If you like your food hot and spicy then growing your own chillies is an excellent idea because you can pick them fresh over a period of months.
They generally make smaller plants than sweet peppers and can be accommodated on a kitchen windowsill, or in a conservatory, or on a greenhouse bench. They also look decorative, with their smallish fruits.
Chilli heat is traditionally measured by the Scoville Scale. The hottest recorded chilli, ‘Trinidad Scorpion Butch T’, notched up an impressive at 1,463,700 Scoville heat units to break the world record for the hottest chilli in March 2011.
The fruit contains a chemical called capsaicin that stimulates the nerve endings in the mucous membranes, making them taste hot. Some are hotter than others, but there’s a chilli pepper to suit every taste.
For more on chillies, read Val Bourne's pick of top chilli varieties to grow at home
Growing chillies from seed
Warmth is a top requirement for success and, if you are serious chilli raiser, it’s worth using an electric propagator (such as the Vitopod - www.greenhousesensation.co.uk ) so that the compost can be kept between 27-32°C (80-90°F). This will ensure consistent germination within 10 days.
In average temperatures of 70°F germination is far more erratic. Although electric propagators are expensive (from £110) they save you from having to buy plants. You can also get the varieties you want to grow.
When sowing, water the compost well, but from then on don't over water, because damping off will occur.
The hottest chillies need starting early so begin in January, February or March, depending on weather. Use a soil-based seed and potting-on compost because these offer better drainage. The John Innes loam-based seed compost is excellent.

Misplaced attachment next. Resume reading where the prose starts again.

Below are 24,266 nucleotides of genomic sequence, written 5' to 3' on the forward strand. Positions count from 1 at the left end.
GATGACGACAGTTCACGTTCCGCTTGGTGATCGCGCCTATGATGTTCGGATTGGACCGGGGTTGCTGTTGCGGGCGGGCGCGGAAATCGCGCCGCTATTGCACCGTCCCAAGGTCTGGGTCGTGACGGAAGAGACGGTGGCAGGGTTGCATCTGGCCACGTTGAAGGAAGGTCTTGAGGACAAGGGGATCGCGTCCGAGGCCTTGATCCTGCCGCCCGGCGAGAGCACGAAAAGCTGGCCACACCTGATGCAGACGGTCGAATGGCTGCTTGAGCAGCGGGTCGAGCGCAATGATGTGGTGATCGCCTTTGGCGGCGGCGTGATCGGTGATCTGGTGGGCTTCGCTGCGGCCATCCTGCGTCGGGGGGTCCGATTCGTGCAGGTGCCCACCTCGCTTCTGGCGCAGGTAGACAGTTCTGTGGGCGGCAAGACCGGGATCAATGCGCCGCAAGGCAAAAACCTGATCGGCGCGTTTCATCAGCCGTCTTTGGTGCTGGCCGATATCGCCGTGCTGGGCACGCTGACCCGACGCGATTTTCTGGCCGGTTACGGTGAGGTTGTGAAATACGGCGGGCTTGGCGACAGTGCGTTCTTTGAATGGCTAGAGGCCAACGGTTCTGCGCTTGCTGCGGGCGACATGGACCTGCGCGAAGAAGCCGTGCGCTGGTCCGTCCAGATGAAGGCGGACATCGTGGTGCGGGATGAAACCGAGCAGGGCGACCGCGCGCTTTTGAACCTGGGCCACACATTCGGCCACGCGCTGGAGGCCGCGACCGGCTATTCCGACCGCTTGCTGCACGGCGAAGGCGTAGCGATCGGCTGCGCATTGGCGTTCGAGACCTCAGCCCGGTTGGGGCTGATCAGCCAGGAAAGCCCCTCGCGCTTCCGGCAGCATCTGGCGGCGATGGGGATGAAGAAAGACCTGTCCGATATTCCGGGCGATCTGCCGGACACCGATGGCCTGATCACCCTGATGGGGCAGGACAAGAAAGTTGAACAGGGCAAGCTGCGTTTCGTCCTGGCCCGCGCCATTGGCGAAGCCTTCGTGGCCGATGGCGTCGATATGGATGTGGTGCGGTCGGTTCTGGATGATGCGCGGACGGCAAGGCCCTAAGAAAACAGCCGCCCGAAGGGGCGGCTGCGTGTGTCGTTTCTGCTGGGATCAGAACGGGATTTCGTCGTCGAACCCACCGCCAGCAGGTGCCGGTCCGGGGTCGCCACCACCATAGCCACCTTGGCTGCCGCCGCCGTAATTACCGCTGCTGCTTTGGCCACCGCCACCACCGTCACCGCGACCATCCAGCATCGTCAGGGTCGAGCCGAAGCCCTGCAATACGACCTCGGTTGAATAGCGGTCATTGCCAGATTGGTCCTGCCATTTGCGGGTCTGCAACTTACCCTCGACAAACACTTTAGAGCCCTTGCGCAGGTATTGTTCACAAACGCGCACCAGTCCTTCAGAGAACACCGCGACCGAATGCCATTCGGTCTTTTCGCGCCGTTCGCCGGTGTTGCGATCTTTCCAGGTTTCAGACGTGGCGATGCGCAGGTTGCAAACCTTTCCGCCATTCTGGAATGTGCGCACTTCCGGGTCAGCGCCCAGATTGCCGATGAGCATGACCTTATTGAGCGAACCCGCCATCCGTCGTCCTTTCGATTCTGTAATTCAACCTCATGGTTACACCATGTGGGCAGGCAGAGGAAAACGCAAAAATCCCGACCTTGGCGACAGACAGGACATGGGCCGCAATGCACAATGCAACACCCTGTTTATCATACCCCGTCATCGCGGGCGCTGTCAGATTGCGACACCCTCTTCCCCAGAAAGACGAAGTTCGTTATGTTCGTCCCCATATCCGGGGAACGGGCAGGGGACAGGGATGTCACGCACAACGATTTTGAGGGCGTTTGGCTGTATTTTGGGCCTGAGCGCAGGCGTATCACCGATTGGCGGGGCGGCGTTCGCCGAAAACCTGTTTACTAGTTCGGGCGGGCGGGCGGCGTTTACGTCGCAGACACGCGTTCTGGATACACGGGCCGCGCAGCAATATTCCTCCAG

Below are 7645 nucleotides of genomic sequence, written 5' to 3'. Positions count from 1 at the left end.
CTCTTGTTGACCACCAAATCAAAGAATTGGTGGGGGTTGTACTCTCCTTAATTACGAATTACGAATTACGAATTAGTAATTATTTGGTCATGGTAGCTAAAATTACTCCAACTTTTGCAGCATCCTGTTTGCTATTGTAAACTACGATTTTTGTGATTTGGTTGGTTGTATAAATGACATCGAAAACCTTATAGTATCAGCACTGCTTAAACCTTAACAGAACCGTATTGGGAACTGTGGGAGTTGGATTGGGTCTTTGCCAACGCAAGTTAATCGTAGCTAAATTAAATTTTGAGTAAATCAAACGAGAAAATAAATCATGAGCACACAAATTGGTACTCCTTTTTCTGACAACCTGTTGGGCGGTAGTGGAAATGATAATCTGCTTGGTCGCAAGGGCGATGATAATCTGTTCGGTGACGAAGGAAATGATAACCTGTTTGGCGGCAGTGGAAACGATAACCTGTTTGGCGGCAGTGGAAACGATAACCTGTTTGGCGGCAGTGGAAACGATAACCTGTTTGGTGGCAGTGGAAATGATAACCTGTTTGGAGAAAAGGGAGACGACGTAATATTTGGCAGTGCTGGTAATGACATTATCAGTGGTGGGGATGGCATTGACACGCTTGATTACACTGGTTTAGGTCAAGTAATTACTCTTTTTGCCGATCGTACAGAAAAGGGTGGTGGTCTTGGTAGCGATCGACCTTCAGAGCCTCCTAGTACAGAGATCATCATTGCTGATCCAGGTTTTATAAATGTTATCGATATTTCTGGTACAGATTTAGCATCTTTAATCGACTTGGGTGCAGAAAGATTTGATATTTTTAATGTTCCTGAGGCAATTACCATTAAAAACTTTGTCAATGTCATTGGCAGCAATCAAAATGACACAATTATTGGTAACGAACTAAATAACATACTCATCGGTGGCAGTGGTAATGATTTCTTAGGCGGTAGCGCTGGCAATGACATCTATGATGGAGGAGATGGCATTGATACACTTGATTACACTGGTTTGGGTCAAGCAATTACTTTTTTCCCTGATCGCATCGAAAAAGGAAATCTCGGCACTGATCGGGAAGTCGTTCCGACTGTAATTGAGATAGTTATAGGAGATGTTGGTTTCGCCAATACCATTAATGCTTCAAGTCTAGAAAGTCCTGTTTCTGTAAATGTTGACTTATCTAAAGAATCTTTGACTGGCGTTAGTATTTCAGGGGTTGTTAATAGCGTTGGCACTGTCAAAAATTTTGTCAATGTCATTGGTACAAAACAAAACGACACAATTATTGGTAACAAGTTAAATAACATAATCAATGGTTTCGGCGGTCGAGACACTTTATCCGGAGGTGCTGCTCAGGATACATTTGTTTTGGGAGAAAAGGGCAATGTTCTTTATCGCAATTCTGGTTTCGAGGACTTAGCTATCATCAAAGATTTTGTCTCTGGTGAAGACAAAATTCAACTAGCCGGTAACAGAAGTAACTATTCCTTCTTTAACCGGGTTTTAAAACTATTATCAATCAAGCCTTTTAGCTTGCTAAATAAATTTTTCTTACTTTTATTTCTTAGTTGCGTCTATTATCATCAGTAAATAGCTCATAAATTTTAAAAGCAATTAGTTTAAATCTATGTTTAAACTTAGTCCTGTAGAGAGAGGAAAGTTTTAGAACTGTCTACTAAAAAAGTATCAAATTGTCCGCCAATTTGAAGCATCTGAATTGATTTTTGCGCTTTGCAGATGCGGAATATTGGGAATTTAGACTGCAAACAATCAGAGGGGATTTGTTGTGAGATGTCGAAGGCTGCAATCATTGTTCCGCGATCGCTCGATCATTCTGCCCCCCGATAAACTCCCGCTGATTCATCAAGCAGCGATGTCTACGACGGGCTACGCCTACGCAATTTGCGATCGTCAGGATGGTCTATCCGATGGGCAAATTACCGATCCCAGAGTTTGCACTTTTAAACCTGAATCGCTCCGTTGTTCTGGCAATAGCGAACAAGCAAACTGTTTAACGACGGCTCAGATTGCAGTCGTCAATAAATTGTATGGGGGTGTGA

Three-inch pots are better than trays. Sow one variety per pot, scattering the seed son the compost and lightly covering. Prick them out before the seedlings become leggy, into small pots. Label carefully at every stage.
Browse a wide range of fruit and vegetable varieties from Thompson & Morgan, where Saga customers can get 10% off.
Looking after chilli plants
Grow chilli plants in the propagator until they reach four inches or so and then transfer them into a warm, light greenhouse. Keep potting them up little by little until they are large enough for a 9- to 12-inch pot. You can also grow chillies in the ground, especially if you have a polytunnel.
Don’t put chilli plants outside until early June.
Chillies do not like lots of plant food and they also need some shade in high summer. Netting or greenhouse whitening or paint can be used so that the temperature stays at around 30 C (90F ). Water your chilli plants regularly.
Begin harvesting as soon as the chillies are plump to the touch, because this will promote more flower. Don’t wait until the early fruit turns red. Keep picking the fruit, the chillies can be frozen.
The smaller hotter varieties can be used as winter houseplants. Find out more about caring for houseplants in winter.
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